While it offers an incredible amount of freedom, working virtually and possibly on the road also requires great discipline and excellent organizational skills. I have been working and traveling for over a year and hence can tell you a thing or two about working from a ‘virtual office’.
Effective communication is the key to being productive. Email remains an essential virtual office tool for professional communication and it doesn’t look like it will be replaced anytime soon. Your email client should be set up to automatically filter your mail, it should make it easy for you to tag and sort mails, and you should be able to access your mail online in case something happens to your computer.
For me, Google Mail with some custom settings and several Google Labs features enabled satisfies all these requirements. We have written countless articles about GMail on MakeUseOf. Some of the best tips and tricks, however, can be found in The Ultimate Guide To Gmail.
I also recommend reading the following articles:
Organizing & Planning
No virtual office is complete without a calendar to remind you of deadlines, events, and appointments. Due to its seamless integration with GMail I use Google Calendar.
The following articles reveal how you can make the most of Google Calendar:
If you need more help than a simple calendar can provide, consider setting up your own virtual assistant system. An excellent solution for managing your bills, travel details, and more is Pageonce. Another great tool for keeping organized is Remember the Milk, a tool to manage lists, tasks, and reminders online or wherever you want, for example in GMail.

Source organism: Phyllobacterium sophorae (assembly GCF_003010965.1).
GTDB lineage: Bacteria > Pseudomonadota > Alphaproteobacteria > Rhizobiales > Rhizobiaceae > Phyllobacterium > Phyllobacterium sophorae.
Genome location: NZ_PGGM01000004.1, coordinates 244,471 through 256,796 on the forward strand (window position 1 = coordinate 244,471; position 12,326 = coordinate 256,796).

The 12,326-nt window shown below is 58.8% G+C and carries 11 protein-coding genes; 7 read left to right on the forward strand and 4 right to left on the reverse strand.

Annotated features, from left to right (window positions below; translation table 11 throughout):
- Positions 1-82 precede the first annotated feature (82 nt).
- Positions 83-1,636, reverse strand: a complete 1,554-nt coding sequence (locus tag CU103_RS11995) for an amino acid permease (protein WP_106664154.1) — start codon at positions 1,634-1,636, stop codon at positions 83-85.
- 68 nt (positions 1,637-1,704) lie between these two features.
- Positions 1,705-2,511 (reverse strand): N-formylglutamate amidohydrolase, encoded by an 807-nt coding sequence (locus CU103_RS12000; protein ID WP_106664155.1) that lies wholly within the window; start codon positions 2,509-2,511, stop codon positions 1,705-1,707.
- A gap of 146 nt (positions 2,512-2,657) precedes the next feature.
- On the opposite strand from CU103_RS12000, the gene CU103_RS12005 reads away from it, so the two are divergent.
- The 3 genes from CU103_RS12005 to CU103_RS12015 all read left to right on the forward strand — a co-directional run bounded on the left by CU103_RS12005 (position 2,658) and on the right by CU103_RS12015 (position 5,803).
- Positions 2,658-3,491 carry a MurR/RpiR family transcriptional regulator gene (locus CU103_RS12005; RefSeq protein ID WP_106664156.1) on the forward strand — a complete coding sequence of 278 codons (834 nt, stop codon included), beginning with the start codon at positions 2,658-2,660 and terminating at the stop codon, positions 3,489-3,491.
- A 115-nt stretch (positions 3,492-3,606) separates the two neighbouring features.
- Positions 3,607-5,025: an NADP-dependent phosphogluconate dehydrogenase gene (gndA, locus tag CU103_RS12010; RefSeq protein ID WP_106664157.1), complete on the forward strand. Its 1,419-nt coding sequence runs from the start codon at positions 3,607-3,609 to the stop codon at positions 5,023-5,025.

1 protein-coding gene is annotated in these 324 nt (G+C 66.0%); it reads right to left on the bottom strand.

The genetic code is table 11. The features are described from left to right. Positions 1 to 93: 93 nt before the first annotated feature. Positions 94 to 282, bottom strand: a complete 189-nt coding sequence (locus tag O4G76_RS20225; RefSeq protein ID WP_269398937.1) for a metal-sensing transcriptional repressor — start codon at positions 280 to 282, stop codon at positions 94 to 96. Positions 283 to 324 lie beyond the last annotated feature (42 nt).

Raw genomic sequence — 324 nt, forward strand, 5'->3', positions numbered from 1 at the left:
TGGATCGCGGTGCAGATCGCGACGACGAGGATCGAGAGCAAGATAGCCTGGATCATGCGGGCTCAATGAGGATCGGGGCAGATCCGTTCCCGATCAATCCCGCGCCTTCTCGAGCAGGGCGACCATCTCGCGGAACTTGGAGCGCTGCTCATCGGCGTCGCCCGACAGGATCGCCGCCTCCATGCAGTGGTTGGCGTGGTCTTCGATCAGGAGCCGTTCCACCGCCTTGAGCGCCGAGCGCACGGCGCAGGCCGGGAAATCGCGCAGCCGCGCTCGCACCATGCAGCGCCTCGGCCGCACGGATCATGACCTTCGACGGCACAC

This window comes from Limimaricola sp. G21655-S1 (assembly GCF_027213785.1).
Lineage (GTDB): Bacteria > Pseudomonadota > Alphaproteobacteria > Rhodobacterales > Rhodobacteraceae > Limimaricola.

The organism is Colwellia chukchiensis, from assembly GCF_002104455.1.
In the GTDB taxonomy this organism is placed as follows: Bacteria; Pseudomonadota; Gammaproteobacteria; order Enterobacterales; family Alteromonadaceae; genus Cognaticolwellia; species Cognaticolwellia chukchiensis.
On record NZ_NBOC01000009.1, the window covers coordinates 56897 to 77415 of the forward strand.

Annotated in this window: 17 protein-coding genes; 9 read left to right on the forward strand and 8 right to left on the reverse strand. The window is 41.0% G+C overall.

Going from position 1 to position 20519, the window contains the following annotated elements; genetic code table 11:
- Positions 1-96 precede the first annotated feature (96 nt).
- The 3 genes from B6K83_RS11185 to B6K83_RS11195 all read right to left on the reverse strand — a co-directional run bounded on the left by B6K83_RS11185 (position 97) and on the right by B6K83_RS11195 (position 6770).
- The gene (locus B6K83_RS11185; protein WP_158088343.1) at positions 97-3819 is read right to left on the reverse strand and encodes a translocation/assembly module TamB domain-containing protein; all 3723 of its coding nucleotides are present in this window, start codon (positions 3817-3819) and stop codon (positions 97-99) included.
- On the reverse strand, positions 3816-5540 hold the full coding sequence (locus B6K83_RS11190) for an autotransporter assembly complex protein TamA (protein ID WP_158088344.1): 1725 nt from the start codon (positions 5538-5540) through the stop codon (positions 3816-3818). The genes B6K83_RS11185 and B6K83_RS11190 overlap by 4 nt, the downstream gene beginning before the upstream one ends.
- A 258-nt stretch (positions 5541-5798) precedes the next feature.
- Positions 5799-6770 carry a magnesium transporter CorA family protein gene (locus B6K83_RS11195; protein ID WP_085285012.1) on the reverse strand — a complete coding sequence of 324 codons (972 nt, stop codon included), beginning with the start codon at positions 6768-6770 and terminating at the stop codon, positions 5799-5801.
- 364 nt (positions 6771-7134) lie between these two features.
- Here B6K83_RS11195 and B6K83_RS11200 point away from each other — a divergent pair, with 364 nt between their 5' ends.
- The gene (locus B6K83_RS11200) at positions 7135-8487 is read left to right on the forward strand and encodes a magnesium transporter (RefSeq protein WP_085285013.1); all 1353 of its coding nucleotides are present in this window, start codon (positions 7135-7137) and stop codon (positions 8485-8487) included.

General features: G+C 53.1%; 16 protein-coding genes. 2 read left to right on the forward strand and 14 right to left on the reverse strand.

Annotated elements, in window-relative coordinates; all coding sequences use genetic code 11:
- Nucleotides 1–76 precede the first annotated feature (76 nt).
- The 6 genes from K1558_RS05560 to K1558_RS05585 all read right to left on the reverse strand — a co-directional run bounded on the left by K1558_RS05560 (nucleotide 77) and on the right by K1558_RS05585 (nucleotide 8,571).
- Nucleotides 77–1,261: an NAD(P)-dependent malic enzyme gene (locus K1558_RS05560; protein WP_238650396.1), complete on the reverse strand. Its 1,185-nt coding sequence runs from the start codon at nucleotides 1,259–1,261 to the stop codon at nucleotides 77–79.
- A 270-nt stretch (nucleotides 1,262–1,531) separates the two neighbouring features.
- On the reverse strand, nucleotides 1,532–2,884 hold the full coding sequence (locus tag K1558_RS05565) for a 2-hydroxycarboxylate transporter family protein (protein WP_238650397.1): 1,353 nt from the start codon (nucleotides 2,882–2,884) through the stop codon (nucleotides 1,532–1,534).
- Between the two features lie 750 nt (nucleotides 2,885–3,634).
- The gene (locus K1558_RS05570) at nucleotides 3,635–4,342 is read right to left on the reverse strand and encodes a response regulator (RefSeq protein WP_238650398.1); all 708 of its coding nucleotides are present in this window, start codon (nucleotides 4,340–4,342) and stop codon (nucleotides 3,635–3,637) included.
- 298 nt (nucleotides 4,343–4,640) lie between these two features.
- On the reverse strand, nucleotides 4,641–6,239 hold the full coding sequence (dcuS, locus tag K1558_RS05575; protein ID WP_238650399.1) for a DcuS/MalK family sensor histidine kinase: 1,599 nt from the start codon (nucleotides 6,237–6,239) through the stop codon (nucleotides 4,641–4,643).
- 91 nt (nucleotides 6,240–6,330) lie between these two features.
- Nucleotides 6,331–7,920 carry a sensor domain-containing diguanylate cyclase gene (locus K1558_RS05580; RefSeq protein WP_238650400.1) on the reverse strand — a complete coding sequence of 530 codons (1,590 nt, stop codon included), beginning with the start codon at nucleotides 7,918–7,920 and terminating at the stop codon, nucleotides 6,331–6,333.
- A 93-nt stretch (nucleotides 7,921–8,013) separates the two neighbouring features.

It’s important to connect with people. Direct communication via IM, voice, phone, or video calls also helps to relay information more efficiently than through an email. Either way, you will need to communicate directly with colleagues or customers.
Skype covers the entire direct communication bandwidth. You can use it to instant message, voice or video chat, and call a phone number.
Check out the following articles for tips and tricks for Skype :
Online File Storage & Sharing
If your office is not only virtual, but also in The Cloud, you need a reliable online file storage tool. You might also need a tool to exchange or collaboratively work on documents with your partners. Dropbox can do all that and more.
Look what we recommend you to do with Dropbox:
- 2 Tools To Make File Sharing on Dropbox Faster and Easier
- 3 More Ways To Manage Your Dropbox Files You May Not Know About
- How To Recover Lost Files In Dropbox
- How To Create Direct Links To Dropbox Content & Automate The Process
- How To Encrypt Your Dropbox Data With ENCFS [Linux]
Finally, let me briefly mention hardware that will come in handy. You obviously need a computer and possibly a mobile phone. The device selection will largely depend on personal preferences or maybe you are going to rely on public computers entirely. Either way, there are two pieces of accessory hardware you should consider:
Backup and File Transfer
For data you can’t or don’t want to store online, get a SD card or a USB flash drive with sufficient storage capacity. You can also install mobile apps on these devices in case you are going to rely on public computers.
Headphones and/or Headset
When you work in a busy and noisy public place, good headphones can be a critical for your focus and sanity. When you occasionally need to make calls via your computer, be sure to get multifunctional headphones that also double as a headset.
A virtual office is a highly individual setup of computer hardware, desktop software, and online services. Like in a traditional office, the virtual office tools you choose greatly depend on your personal requirements and preferences. You can keep the organization simple and effective, but never forget to protect your data and back up religiously.
What apps and hardware do you use in your virtual office?
Image credits: EDHAR